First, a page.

Complete inhoud van een draaistellen kit:

- Messing etsplaat voor twee draaistellen, inclusief ringetjes om juiste hoogte af te stellen

- 4 assen met 7 mm schijfwielen

- 2 Tramfabriek Draaipuntkoppelingen

Het Métallurgique draaistel is een eigen ontwikkeling van de Tramfabriek. Het is zo ontworpen dat het flexibel en praktisch is.  De koppeling is los van het draaistel en heeft het verschillende centreergaatjes, waardoor je de afstand van de koppelhaak naar wens kan aanpassen.  De schorten met alle details is een vouwwerkje  en worden op het draaistel gesoldeerd of gelijmd.

De bovenrand van een zijde is het enige fijne onderdeel dat gesoldeerd of geplakt moet worden, de drie onderste stukje hoeven alleen gebogen te worden (op de voorbeeldfoto links heb ik alles gesoldeerd, maar het geverfde exemplaar rechts niet). Daarna kan het geheel op het draaistel geplakt of gesoldeerd worden. Met een 25 Watt soldeerbout en soldeerpasta zit het geheel (bij mij dan) in een half uur in elkaar. Het rijtuig zelf bouwen is een eitje en een plezier, daar hoeft u geen vrees voor te hebben.

Contents of a bogies kit:

- Brass etch for the two bogies, including rings to adjust the correct height

- 4 axles with 7 mm disc wheels

- 2 Tramfabriek Centre Point Couplings

The Métallurgique bogie is a development of the Tramfabriek.  It is designed in a way that it’s flexible and practical. The coupling is separate from the bogie and has several centre holes. This way you can set the distance of the coupling hook for any other carriage.  The side skirts with all the detailing has to be folded and can be glued or soldered on the bogie.

The bogie is a etched brass kit, where you need to do a bit of soldering. The top edge of  a side is the only fine detail that has to be soldered or glued, the three bottom ones only folded (on the picture at the left, I soldered everything, but on the painted bogie on the right not). Then the assembly can be glued or soldered on the bogie. With a 25 Watt soldering iron and soldering paste it should take about half an hour to get the whole thing together (well, I do). Building the carriage is a piece of cake and a joy, you don’t need to be worried with that.

Installation instructions (English only)

Tools needed:

- Pliers

- Soldering iron (15 or 25W) and/or super glue

Cut the bogie from the fret and clean if from the tabs that were holding it to the fret.

Fold the skirts inward, with the folding line inside. Overfold them like 95 degrees. Eventually they will have to be 90 degrees, but this way you make sure the skirts will press against the centre part of the frame.

Bogie frame

Use pliers to fold the two side wings of the  centre part of the frame. You might have to overbend these parts as well, so 95 degrees. This is so the wheels don’t touch it.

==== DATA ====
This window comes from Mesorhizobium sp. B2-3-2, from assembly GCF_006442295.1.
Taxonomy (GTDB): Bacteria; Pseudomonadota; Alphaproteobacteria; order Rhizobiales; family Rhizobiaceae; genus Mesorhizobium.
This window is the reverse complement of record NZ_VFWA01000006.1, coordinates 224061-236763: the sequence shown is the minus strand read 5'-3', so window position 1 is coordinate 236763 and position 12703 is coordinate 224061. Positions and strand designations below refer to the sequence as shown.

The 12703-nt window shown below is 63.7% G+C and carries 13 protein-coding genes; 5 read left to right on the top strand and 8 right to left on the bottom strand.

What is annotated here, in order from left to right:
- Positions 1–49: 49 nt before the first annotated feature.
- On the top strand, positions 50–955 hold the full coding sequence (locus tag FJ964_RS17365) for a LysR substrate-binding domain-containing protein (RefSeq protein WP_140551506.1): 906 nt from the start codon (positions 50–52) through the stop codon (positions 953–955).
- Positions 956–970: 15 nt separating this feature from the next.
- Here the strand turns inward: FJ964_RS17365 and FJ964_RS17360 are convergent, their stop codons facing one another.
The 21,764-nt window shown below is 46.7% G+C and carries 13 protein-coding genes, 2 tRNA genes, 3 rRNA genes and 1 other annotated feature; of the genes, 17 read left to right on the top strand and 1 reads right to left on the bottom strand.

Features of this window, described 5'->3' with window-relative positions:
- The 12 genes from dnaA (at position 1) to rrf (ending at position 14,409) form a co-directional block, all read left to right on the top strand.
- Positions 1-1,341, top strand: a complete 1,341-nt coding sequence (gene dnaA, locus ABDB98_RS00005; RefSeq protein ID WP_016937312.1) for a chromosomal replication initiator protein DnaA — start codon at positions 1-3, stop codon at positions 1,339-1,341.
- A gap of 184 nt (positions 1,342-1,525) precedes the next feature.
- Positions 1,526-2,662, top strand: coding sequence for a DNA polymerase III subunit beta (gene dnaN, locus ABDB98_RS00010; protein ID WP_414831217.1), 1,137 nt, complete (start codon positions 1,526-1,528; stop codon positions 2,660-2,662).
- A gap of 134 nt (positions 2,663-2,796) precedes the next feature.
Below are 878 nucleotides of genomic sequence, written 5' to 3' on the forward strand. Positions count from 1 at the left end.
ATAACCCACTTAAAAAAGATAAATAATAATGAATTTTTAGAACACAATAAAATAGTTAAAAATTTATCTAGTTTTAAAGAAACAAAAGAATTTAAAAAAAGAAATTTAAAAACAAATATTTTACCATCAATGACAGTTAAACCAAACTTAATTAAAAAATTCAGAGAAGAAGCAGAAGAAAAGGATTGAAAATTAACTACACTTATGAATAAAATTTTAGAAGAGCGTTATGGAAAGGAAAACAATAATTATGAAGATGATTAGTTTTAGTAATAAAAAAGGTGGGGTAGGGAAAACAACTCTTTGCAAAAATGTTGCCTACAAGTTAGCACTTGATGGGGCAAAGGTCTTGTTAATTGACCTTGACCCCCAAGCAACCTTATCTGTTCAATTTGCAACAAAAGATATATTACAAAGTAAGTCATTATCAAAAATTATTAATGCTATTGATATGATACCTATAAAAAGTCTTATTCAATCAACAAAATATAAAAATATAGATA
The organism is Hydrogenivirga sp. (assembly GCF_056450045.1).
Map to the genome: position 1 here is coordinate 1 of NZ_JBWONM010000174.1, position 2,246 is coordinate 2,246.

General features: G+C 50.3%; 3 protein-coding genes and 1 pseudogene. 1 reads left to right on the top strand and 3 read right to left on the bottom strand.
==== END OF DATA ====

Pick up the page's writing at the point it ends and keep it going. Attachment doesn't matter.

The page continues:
Install the wheels to check if you the can spin freely. Then put a blob of solder in each side to solder the skirts against the centre frame. 

This part is finished for now. Put it aside.

Side skirt

Cut the four skirts for the fret. Be very carefully with it, the long thin part will bend easily. Fold that part 180 degrees so that it lays flat on the skirt. You can see there is a space dedicated for it with the same shape. Note: when you are halfway, put solder paint (or super glue) on the thin part, then fold the rest. Make sure it is perfectly aligned.

Solder or super glue the part in place (see next picture). While doing this, keep an eye on the correct alignment.

Now the axle boxes and middle part are folded. The numbers help when following the next steps. 

The 3 bottom parts fold like a harmonica. On the picture, fold part 1 90 (!) degrees downwards, not the full 180 degrees!

Now do the same with part 2, but now fold it 90 degrees upward. Do not fold it the full 180 degrees.

Fold part 3 by 180 degrees. This part does not need to be soldered or glued, but it can be though if you wish.

Put solder or super glue on the parts that you just folded on the right place and the collapse the harmonica, so all parts fall on top of each other. Make sure the alignment is correct. Check the back so that the holes are aligned.

On this picture, I’m holding the top part with the rivets, that was soldered before, in place by pressing on the edge. It will not move when soldering the axle box.

This is how it will look like when you are done with this part.

Glue the skirts on the frame. If you align on the top, the holes for the wheel axles should be open to received the wheels. Insert the wheels and see if they run freely.


Now we move our attention to the coupling. Click here for the instructions how to fold the coupling.

About the phosphor bronze wire: This is part of the kit for those who want their coupling to be centred all the time. When you have very tight curves or short points, I advise not to fit these.

Take a piece of the phosphor bronze wire. Bend it in the way seen on the pictures and solder it on the coupling. To get the right length, you have to decide where the centre point of the bogie will be in the coupling. Fit the coupling with a M1.6 screw to the bogie and bend the wire in the right shape.

When the rod is fitted, it goes through the two holes in the bottom of the bogie. It has to fit the whole way through.

This is how it should look like. You might want to give it a test run. Bend the side skirts if they are too tight or too wide. On the picture the decorative part of the side skirts are not fitted, but ignore that. You should have these parts fitted.


Remove the couplings from the bogies. Clean the parts with warm water, a drop of dishwasher soap and an old toothbrush. Spray with grey or black etch primer (available from car part shops, like Halfords) and after drying with your preferred colour for the bogies. I used black here, after which I dry brush it with a variety of brown colours.

And then you end up with this lovely bogie. Even better: two of those!